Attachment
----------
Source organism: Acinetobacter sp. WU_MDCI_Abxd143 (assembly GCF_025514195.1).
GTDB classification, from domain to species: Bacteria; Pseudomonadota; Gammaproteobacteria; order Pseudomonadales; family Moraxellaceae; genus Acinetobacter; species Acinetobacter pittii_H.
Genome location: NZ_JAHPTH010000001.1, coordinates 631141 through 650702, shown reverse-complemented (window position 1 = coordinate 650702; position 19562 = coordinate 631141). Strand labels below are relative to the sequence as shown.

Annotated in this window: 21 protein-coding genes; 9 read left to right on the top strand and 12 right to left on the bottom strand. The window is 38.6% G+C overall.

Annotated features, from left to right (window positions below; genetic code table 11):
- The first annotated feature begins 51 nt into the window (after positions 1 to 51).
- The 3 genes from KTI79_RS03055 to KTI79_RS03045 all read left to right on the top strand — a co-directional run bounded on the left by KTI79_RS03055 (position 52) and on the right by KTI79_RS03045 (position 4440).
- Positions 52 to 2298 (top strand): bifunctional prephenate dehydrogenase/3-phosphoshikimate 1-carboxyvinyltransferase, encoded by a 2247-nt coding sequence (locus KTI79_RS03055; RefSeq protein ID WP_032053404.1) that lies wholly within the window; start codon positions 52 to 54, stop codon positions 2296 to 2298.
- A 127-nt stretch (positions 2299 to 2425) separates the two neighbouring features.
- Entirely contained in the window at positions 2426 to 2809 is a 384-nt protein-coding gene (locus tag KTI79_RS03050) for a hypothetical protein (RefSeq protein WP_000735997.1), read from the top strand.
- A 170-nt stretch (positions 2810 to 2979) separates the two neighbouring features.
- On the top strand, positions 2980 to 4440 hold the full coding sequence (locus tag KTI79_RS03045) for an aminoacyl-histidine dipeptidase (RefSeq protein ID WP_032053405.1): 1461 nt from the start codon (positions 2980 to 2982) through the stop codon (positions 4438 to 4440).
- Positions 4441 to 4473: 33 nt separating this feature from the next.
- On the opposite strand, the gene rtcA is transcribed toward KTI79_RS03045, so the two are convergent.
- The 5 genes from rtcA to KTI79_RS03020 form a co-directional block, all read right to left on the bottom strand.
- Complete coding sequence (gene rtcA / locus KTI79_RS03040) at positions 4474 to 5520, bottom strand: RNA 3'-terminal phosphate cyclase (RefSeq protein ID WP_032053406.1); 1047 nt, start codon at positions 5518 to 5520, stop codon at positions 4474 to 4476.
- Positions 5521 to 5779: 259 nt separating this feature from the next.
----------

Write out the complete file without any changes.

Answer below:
Source organism: Acinetobacter sp. WU_MDCI_Abxd143 (assembly GCF_025514195.1).
GTDB classification, from domain to species: Bacteria; Pseudomonadota; Gammaproteobacteria; order Pseudomonadales; family Moraxellaceae; genus Acinetobacter; species Acinetobacter pittii_H.
Genome location: NZ_JAHPTH010000001.1, coordinates 631141 through 650702, shown reverse-complemented (window position 1 = coordinate 650702; position 19562 = coordinate 631141). Strand labels below are relative to the sequence as shown.

Annotated in this window: 21 protein-coding genes; 9 read left to right on the top strand and 12 right to left on the bottom strand. The window is 38.6% G+C overall.

Annotated features, from left to right (window positions below; genetic code table 11):
- The first annotated feature begins 51 nt into the window (after positions 1 to 51).
- The 3 genes from KTI79_RS03055 to KTI79_RS03045 all read left to right on the top strand — a co-directional run bounded on the left by KTI79_RS03055 (position 52) and on the right by KTI79_RS03045 (position 4440).
- Positions 52 to 2298 (top strand): bifunctional prephenate dehydrogenase/3-phosphoshikimate 1-carboxyvinyltransferase, encoded by a 2247-nt coding sequence (locus KTI79_RS03055; RefSeq protein ID WP_032053404.1) that lies wholly within the window; start codon positions 52 to 54, stop codon positions 2296 to 2298.
- A 127-nt stretch (positions 2299 to 2425) separates the two neighbouring features.
- Entirely contained in the window at positions 2426 to 2809 is a 384-nt protein-coding gene (locus tag KTI79_RS03050) for a hypothetical protein (RefSeq protein WP_000735997.1), read from the top strand.
- A 170-nt stretch (positions 2810 to 2979) separates the two neighbouring features.
- On the top strand, positions 2980 to 4440 hold the full coding sequence (locus tag KTI79_RS03045) for an aminoacyl-histidine dipeptidase (RefSeq protein ID WP_032053405.1): 1461 nt from the start codon (positions 2980 to 2982) through the stop codon (positions 4438 to 4440).
- Positions 4441 to 4473: 33 nt separating this feature from the next.
- On the opposite strand, the gene rtcA is transcribed toward KTI79_RS03045, so the two are convergent.
- The 5 genes from rtcA to KTI79_RS03020 form a co-directional block, all read right to left on the bottom strand.
- Complete coding sequence (gene rtcA / locus KTI79_RS03040) at positions 4474 to 5520, bottom strand: RNA 3'-terminal phosphate cyclase (RefSeq protein ID WP_032053406.1); 1047 nt, start codon at positions 5518 to 5520, stop codon at positions 4474 to 4476.
- Positions 5521 to 5779: 259 nt separating this feature from the next.